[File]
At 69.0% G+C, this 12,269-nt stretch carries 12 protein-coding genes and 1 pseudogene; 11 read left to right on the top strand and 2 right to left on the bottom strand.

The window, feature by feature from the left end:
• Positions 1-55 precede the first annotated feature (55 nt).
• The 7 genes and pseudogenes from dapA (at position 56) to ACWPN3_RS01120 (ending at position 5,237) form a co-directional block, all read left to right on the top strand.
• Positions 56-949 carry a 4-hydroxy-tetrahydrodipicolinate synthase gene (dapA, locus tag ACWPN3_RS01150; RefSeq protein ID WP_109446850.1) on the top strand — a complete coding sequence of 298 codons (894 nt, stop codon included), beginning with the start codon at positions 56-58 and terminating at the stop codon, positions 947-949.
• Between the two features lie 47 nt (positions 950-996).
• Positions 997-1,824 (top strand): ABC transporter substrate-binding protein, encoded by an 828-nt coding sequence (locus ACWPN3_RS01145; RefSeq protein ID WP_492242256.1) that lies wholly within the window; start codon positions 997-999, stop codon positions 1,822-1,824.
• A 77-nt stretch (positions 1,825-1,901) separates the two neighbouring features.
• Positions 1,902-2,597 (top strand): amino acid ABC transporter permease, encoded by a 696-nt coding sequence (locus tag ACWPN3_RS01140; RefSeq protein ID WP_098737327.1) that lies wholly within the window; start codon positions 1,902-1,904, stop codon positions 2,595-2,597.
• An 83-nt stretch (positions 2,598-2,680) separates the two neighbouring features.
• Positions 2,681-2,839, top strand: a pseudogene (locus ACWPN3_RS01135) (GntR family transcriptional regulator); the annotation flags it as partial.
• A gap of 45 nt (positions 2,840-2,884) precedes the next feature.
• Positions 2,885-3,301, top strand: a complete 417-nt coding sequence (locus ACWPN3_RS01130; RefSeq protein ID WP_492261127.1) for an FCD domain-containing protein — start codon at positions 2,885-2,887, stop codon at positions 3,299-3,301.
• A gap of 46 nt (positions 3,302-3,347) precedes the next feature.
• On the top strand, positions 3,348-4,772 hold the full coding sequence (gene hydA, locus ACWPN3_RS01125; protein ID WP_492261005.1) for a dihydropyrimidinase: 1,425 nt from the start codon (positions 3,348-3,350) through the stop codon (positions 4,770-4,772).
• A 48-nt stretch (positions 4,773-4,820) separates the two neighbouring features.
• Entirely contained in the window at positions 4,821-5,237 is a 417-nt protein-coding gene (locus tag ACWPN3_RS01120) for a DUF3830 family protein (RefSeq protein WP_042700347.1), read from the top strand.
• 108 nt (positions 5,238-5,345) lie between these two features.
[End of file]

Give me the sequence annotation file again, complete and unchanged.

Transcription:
At 69.0% G+C, this 12,269-nt stretch carries 12 protein-coding genes and 1 pseudogene; 11 read left to right on the top strand and 2 right to left on the bottom strand.

The window, feature by feature from the left end:
• Positions 1-55 precede the first annotated feature (55 nt).
• The 7 genes and pseudogenes from dapA (at position 56) to ACWPN3_RS01120 (ending at position 5,237) form a co-directional block, all read left to right on the top strand.
• Positions 56-949 carry a 4-hydroxy-tetrahydrodipicolinate synthase gene (dapA, locus tag ACWPN3_RS01150; RefSeq protein ID WP_109446850.1) on the top strand — a complete coding sequence of 298 codons (894 nt, stop codon included), beginning with the start codon at positions 56-58 and terminating at the stop codon, positions 947-949.
• Between the two features lie 47 nt (positions 950-996).
• Positions 997-1,824 (top strand): ABC transporter substrate-binding protein, encoded by an 828-nt coding sequence (locus ACWPN3_RS01145; RefSeq protein ID WP_492242256.1) that lies wholly within the window; start codon positions 997-999, stop codon positions 1,822-1,824.
• A 77-nt stretch (positions 1,825-1,901) separates the two neighbouring features.
• Positions 1,902-2,597 (top strand): amino acid ABC transporter permease, encoded by a 696-nt coding sequence (locus tag ACWPN3_RS01140; RefSeq protein ID WP_098737327.1) that lies wholly within the window; start codon positions 1,902-1,904, stop codon positions 2,595-2,597.
• An 83-nt stretch (positions 2,598-2,680) separates the two neighbouring features.
• Positions 2,681-2,839, top strand: a pseudogene (locus ACWPN3_RS01135) (GntR family transcriptional regulator); the annotation flags it as partial.
• A gap of 45 nt (positions 2,840-2,884) precedes the next feature.
• Positions 2,885-3,301, top strand: a complete 417-nt coding sequence (locus ACWPN3_RS01130; RefSeq protein ID WP_492261127.1) for an FCD domain-containing protein — start codon at positions 2,885-2,887, stop codon at positions 3,299-3,301.
• A gap of 46 nt (positions 3,302-3,347) precedes the next feature.
• On the top strand, positions 3,348-4,772 hold the full coding sequence (gene hydA, locus ACWPN3_RS01125; protein ID WP_492261005.1) for a dihydropyrimidinase: 1,425 nt from the start codon (positions 3,348-3,350) through the stop codon (positions 4,770-4,772).
• A 48-nt stretch (positions 4,773-4,820) separates the two neighbouring features.
• Entirely contained in the window at positions 4,821-5,237 is a 417-nt protein-coding gene (locus tag ACWPN3_RS01120) for a DUF3830 family protein (RefSeq protein WP_042700347.1), read from the top strand.
• 108 nt (positions 5,238-5,345) lie between these two features.